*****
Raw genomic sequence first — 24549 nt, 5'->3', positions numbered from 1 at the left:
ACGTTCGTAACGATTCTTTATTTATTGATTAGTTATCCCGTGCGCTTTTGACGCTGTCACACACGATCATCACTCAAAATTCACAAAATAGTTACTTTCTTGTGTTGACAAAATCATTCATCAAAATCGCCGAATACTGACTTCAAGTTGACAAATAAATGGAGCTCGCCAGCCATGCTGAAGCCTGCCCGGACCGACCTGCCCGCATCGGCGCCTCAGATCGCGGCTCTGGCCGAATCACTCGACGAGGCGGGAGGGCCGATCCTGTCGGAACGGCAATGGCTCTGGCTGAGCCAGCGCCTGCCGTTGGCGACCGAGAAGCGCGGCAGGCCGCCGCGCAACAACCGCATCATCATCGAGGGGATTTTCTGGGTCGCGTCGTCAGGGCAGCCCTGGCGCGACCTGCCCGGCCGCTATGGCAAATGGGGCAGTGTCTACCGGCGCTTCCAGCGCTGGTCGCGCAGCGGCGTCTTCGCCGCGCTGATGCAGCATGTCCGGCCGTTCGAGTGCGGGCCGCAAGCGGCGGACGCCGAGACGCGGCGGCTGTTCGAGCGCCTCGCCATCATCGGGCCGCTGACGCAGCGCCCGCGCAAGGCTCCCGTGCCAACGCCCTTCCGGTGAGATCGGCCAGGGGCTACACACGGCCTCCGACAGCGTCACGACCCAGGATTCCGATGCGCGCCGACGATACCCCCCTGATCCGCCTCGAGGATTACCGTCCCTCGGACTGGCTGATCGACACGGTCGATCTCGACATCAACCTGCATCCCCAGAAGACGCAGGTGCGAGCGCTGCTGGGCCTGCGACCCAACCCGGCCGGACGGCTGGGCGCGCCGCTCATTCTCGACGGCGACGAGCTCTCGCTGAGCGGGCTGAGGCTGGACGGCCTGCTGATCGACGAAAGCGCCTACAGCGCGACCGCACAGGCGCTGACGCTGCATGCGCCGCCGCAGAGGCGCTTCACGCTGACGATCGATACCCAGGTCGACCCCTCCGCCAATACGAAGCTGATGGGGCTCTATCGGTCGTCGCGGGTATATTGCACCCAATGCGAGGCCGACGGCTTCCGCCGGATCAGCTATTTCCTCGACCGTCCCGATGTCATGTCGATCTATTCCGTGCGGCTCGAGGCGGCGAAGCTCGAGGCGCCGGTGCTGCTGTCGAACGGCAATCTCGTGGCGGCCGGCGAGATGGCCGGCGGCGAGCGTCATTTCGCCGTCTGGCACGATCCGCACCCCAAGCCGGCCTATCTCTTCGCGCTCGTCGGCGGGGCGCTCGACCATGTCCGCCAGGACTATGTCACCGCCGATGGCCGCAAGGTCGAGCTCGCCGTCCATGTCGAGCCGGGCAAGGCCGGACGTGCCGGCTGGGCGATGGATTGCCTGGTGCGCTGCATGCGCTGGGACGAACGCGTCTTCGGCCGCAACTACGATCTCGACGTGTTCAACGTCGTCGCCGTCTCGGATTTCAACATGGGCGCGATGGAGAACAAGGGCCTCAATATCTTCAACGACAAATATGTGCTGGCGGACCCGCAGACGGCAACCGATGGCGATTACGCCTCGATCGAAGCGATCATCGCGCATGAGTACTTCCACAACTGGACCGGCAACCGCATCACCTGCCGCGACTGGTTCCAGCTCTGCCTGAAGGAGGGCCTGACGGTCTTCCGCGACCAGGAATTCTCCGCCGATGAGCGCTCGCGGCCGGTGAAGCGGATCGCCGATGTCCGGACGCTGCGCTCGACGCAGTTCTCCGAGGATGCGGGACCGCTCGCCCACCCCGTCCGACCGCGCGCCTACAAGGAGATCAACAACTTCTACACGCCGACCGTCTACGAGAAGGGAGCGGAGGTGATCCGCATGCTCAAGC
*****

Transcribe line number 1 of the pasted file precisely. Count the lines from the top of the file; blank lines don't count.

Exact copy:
Raw genomic sequence first — 24549 nt, 5'->3', positions numbered from 1 at the left: